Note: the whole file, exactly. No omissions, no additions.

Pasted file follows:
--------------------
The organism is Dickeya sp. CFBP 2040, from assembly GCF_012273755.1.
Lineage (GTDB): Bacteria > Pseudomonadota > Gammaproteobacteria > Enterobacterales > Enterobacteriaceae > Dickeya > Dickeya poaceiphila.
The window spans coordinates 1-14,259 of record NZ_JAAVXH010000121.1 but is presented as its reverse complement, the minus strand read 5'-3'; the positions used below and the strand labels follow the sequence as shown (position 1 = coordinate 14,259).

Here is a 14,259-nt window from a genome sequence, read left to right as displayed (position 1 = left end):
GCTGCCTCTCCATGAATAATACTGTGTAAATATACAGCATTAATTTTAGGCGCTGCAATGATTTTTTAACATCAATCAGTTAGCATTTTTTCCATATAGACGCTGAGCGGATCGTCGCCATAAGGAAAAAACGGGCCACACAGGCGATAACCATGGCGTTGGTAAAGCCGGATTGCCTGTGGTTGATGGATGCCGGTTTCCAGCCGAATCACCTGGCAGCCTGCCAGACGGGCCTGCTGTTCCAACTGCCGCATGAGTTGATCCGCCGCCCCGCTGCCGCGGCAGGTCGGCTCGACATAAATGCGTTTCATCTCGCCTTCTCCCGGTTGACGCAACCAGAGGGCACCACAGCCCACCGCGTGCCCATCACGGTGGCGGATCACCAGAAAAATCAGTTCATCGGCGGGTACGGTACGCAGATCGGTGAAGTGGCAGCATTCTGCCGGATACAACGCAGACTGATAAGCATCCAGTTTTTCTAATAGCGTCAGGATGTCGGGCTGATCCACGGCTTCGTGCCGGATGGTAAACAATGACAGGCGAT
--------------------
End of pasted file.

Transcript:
The organism is Dickeya sp. CFBP 2040, from assembly GCF_012273755.1.
Lineage (GTDB): Bacteria > Pseudomonadota > Gammaproteobacteria > Enterobacterales > Enterobacteriaceae > Dickeya > Dickeya poaceiphila.
The window spans coordinates 1-14,259 of record NZ_JAAVXH010000121.1 but is presented as its reverse complement, the minus strand read 5'-3'; the positions used below and the strand labels follow the sequence as shown (position 1 = coordinate 14,259).

Here is a 14,259-nt window from a genome sequence, read left to right as displayed (position 1 = left end):
GCTGCCTCTCCATGAATAATACTGTGTAAATATACAGCATTAATTTTAGGCGCTGCAATGATTTTTTAACATCAATCAGTTAGCATTTTTTCCATATAGACGCTGAGCGGATCGTCGCCATAAGGAAAAAACGGGCCACACAGGCGATAACCATGGCGTTGGTAAAGCCGGATTGCCTGTGGTTGATGGATGCCGGTTTCCAGCCGAATCACCTGGCAGCCTGCCAGACGGGCCTGCTGTTCCAACTGCCGCATGAGTTGATCCGCCGCCCCGCTGCCGCGGCAGGTCGGCTCGACATAAATGCGTTTCATCTCGCCTTCTCCCGGTTGACGCAACCAGAGGGCACCACAGCCCACCGCGTGCCCATCACGGTGGCGGATCACCAGAAAAATCAGTTCATCGGCGGGTACGGTACGCAGATCGGTGAAGTGGCAGCATTCTGCCGGATACAACGCAGACTGATAAGCATCCAGTTTTTCTAATAGCGTCAGGATGTCGGGCTGATCCACGGCTTCGTGCCGGATGGTAAACAATGACAGGCGAT